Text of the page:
“One of the things that happens when you give yourself permission to start writing is that you start thinking like a writer. You start seeing everything as material.” -Anne Lamott
When I first started writing, I was deathly afraid that I would run out of things to say. I figured I probably only had a dozen or so good ideas rolling around in my head, and once those were gone, my career as a writer would be over.
Thankfully, it didn’t work out like that. I quickly realized that the more I wrote, the more I began thinking like a writer. The very act of writing reprogrammed my brain to see the world in a different way. I couldn’t stop thinking about what I would write next.
Stading in line at a Starbucks, I overheard a snippet of dialogue that reminded me of a story from college that I had never written about before. Chatting with friends over dinner, my buddy Thad mentioned a frustrating work situation that happened to his wife, which reminded me about a couple of experiences I had at past jobs. Sharing cocktails during happy hour, I told my friend Jen about a management concept I had been mulling over and her reaction told me there was something worthwhile in the story I just told.
Each of those situations became the fruit for a new story. I only recognized them for what they were (i.e., potential stories) because I had been writing. If I had run into those situations several years earlier — before I was writing — I wouldn’t have realized the potential stories hidden inside those ideas.
“Writing is not a job or an occupation or a hobby. It’s a lifestyle…It has to be something you incorporate into your life as you go through your daily routine. I get ideas from waking up in the morning and walking out the door, and I look at the world through a writer’s prism, as I call it…and I see everything that everybody else sees but…I look at the potential of what could be out there if I sort of add a little fictional pixie dust to something. You can’t just see what’s out there in black and white. That’s what everybody else does, and those people are not going to be writing novels or screenplays or anything. They just see the world and they forget it and move on. Your job is to see the world and then realize the potential of what is out there every single day.” -David Baldacci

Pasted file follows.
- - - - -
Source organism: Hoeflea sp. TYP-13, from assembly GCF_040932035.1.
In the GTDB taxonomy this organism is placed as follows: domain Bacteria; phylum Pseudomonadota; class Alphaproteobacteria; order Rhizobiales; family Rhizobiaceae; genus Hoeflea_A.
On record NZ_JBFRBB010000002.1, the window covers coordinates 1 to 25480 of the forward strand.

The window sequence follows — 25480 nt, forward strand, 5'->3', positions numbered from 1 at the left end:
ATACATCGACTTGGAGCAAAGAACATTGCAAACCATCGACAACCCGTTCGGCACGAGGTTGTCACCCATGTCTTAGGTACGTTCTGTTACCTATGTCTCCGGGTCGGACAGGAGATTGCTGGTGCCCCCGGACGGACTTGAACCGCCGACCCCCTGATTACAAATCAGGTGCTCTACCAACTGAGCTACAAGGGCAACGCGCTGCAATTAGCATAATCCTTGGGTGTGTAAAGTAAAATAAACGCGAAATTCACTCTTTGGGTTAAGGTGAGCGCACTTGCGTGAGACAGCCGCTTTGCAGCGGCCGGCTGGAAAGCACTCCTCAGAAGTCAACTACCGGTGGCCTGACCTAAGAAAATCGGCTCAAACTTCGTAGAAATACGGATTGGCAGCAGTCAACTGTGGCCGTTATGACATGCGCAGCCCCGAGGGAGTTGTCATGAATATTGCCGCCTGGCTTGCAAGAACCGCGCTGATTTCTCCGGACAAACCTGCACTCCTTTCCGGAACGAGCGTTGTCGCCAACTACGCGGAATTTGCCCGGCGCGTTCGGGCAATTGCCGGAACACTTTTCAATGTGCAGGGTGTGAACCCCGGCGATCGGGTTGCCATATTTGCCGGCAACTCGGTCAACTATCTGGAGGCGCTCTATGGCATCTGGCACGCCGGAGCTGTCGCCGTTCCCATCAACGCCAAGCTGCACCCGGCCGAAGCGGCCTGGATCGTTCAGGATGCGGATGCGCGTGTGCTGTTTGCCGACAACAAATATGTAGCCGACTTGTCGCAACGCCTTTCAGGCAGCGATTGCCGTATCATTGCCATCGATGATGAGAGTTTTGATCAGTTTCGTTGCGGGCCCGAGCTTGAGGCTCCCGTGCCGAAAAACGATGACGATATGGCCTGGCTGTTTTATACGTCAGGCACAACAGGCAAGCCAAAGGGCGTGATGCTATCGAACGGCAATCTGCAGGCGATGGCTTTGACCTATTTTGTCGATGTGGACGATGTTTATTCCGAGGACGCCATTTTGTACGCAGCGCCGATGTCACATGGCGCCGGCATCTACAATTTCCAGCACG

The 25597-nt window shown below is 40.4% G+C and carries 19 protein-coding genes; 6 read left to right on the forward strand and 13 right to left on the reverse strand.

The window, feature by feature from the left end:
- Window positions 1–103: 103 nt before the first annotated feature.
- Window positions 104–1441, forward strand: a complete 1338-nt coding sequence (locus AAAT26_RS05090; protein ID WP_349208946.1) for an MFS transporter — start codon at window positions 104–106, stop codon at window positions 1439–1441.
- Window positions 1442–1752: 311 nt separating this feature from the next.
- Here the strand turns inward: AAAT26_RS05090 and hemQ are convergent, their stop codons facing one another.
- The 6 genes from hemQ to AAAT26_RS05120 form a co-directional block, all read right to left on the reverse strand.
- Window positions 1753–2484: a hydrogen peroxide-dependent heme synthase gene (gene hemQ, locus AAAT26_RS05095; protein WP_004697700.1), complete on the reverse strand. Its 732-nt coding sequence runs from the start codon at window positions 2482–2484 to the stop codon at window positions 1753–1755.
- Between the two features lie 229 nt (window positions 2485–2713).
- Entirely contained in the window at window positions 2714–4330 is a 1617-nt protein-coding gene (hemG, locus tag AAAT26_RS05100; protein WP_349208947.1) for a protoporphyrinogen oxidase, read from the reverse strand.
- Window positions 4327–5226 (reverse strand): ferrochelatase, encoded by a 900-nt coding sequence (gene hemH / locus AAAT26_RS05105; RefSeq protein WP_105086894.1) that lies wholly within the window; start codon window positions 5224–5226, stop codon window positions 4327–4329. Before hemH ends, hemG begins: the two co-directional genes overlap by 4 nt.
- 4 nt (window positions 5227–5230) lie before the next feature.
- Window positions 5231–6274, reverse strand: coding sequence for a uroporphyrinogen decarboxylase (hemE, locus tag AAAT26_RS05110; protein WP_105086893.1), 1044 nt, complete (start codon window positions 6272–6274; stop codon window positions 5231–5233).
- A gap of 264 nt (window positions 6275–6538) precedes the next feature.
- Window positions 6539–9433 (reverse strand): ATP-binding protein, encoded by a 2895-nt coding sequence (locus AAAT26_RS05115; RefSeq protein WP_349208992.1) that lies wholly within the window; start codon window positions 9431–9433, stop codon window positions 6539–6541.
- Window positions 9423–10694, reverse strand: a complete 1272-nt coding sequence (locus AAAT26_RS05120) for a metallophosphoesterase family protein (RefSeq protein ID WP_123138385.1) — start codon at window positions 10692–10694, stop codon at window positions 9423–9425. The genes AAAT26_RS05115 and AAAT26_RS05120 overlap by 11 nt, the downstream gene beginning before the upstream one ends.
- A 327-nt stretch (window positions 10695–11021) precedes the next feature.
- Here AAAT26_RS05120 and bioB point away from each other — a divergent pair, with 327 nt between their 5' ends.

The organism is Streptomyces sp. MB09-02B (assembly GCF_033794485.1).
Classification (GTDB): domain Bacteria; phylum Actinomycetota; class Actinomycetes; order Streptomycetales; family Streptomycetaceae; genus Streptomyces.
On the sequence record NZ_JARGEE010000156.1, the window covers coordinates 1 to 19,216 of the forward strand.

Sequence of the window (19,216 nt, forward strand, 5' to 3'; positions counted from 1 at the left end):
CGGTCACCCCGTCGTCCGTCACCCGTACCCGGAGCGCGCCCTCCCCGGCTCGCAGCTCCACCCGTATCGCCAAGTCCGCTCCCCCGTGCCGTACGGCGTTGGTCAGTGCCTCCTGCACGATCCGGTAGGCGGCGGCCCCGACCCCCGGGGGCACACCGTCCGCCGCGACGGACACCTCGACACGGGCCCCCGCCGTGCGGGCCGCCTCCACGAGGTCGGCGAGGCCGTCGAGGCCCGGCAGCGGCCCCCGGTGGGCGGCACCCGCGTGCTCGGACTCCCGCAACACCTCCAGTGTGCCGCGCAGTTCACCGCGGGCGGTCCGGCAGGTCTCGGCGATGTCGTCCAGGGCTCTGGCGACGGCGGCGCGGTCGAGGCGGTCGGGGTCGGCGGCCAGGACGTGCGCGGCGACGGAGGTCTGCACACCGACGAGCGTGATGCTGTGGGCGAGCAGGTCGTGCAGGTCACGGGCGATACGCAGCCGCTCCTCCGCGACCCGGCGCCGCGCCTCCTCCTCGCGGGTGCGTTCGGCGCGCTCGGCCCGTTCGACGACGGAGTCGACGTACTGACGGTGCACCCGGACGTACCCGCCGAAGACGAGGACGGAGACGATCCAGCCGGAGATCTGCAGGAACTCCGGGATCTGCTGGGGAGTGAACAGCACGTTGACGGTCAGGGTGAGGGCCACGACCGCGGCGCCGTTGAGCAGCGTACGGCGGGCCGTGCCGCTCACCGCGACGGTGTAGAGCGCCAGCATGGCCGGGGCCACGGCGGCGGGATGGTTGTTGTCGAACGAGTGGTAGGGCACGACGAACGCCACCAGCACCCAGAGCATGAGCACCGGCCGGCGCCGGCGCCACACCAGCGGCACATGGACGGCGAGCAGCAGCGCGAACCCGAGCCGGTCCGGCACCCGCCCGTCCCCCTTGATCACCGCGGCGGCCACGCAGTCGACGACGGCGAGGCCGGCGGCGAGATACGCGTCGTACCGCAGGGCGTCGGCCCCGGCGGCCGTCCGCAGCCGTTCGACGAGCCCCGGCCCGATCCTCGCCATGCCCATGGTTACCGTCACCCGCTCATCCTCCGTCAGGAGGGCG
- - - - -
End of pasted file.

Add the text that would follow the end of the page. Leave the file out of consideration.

As a writer, anything you encounter in the wild has the potential to become a story. Boring things suddenly become less boring. Strangers become spies. Coincidences become conspiracies. Everything is source material. Or, in the words of Anne Lamott, everything is “grist for the mill.”
The more you write, the more you’ll develop a writer’s prism. Keep your eyes open for the stories that are lurking around you in your daily life.
Our lives are a vineyard of grapes that can be pressed into delicious wine, but we must first learn which grapes are worth pressing. And conversations are often the best way to parse out which grapes are worthy.
We’re all horrible judges of our own stories and ideas. Sometimes I come up with an idea that feels worthy of Einstein, but it comes out sounding more like Kramer. And other times, I’m shocked by how well others respond to one of my Kramer ideas.
That’s just how it goes. It’s impossible to accurately gauge your own ideas, but you can sift through them by hearing others’ reactions.
“A book should be an article before it’s a book, and a dinner conversation before it’s an article. See how things go before going all in.” -Ryan Holiday